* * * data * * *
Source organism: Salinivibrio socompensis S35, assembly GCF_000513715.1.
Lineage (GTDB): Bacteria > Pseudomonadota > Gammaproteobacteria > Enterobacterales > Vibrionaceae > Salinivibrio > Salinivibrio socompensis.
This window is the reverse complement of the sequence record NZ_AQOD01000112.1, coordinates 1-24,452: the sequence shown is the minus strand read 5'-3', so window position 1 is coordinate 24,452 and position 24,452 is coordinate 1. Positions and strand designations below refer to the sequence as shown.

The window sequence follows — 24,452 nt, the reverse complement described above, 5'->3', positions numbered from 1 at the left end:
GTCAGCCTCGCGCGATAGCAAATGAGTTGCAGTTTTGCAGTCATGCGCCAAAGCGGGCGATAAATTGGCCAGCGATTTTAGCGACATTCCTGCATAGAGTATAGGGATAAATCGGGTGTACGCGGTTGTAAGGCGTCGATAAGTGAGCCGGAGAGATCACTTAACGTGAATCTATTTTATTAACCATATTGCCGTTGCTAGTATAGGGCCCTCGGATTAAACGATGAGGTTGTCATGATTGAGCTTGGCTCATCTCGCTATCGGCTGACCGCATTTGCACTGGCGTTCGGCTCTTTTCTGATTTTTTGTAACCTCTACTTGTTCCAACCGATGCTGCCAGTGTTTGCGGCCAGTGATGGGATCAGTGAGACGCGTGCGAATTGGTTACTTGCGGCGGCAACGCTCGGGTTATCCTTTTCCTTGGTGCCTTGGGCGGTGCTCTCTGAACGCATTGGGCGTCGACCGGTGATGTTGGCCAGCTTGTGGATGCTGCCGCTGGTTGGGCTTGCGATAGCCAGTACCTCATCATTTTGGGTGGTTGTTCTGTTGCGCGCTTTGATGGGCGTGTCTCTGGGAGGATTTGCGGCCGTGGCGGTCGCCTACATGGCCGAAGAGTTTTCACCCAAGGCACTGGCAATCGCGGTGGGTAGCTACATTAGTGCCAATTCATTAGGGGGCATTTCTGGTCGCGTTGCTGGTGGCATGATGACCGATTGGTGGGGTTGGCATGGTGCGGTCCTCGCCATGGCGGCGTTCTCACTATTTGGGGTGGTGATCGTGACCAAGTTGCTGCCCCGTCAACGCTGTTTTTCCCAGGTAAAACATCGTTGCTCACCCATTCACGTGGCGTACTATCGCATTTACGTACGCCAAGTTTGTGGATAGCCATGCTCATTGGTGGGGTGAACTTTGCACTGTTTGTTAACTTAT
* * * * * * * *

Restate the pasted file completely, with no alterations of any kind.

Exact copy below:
Source organism: Salinivibrio socompensis S35, assembly GCF_000513715.1.
Lineage (GTDB): Bacteria > Pseudomonadota > Gammaproteobacteria > Enterobacterales > Vibrionaceae > Salinivibrio > Salinivibrio socompensis.
This window is the reverse complement of the sequence record NZ_AQOD01000112.1, coordinates 1-24,452: the sequence shown is the minus strand read 5'-3', so window position 1 is coordinate 24,452 and position 24,452 is coordinate 1. Positions and strand designations below refer to the sequence as shown.

The window sequence follows — 24,452 nt, the reverse complement described above, 5'->3', positions numbered from 1 at the left end:
GTCAGCCTCGCGCGATAGCAAATGAGTTGCAGTTTTGCAGTCATGCGCCAAAGCGGGCGATAAATTGGCCAGCGATTTTAGCGACATTCCTGCATAGAGTATAGGGATAAATCGGGTGTACGCGGTTGTAAGGCGTCGATAAGTGAGCCGGAGAGATCACTTAACGTGAATCTATTTTATTAACCATATTGCCGTTGCTAGTATAGGGCCCTCGGATTAAACGATGAGGTTGTCATGATTGAGCTTGGCTCATCTCGCTATCGGCTGACCGCATTTGCACTGGCGTTCGGCTCTTTTCTGATTTTTTGTAACCTCTACTTGTTCCAACCGATGCTGCCAGTGTTTGCGGCCAGTGATGGGATCAGTGAGACGCGTGCGAATTGGTTACTTGCGGCGGCAACGCTCGGGTTATCCTTTTCCTTGGTGCCTTGGGCGGTGCTCTCTGAACGCATTGGGCGTCGACCGGTGATGTTGGCCAGCTTGTGGATGCTGCCGCTGGTTGGGCTTGCGATAGCCAGTACCTCATCATTTTGGGTGGTTGTTCTGTTGCGCGCTTTGATGGGCGTGTCTCTGGGAGGATTTGCGGCCGTGGCGGTCGCCTACATGGCCGAAGAGTTTTCACCCAAGGCACTGGCAATCGCGGTGGGTAGCTACATTAGTGCCAATTCATTAGGGGGCATTTCTGGTCGCGTTGCTGGTGGCATGATGACCGATTGGTGGGGTTGGCATGGTGCGGTCCTCGCCATGGCGGCGTTCTCACTATTTGGGGTGGTGATCGTGACCAAGTTGCTGCCCCGTCAACGCTGTTTTTCCCAGGTAAAACATCGTTGCTCACCCATTCACGTGGCGTACTATCGCATTTACGTACGCCAAGTTTGTGGATAGCCATGCTCATTGGTGGGGTGAACTTTGCACTGTTTGTTAACTTAT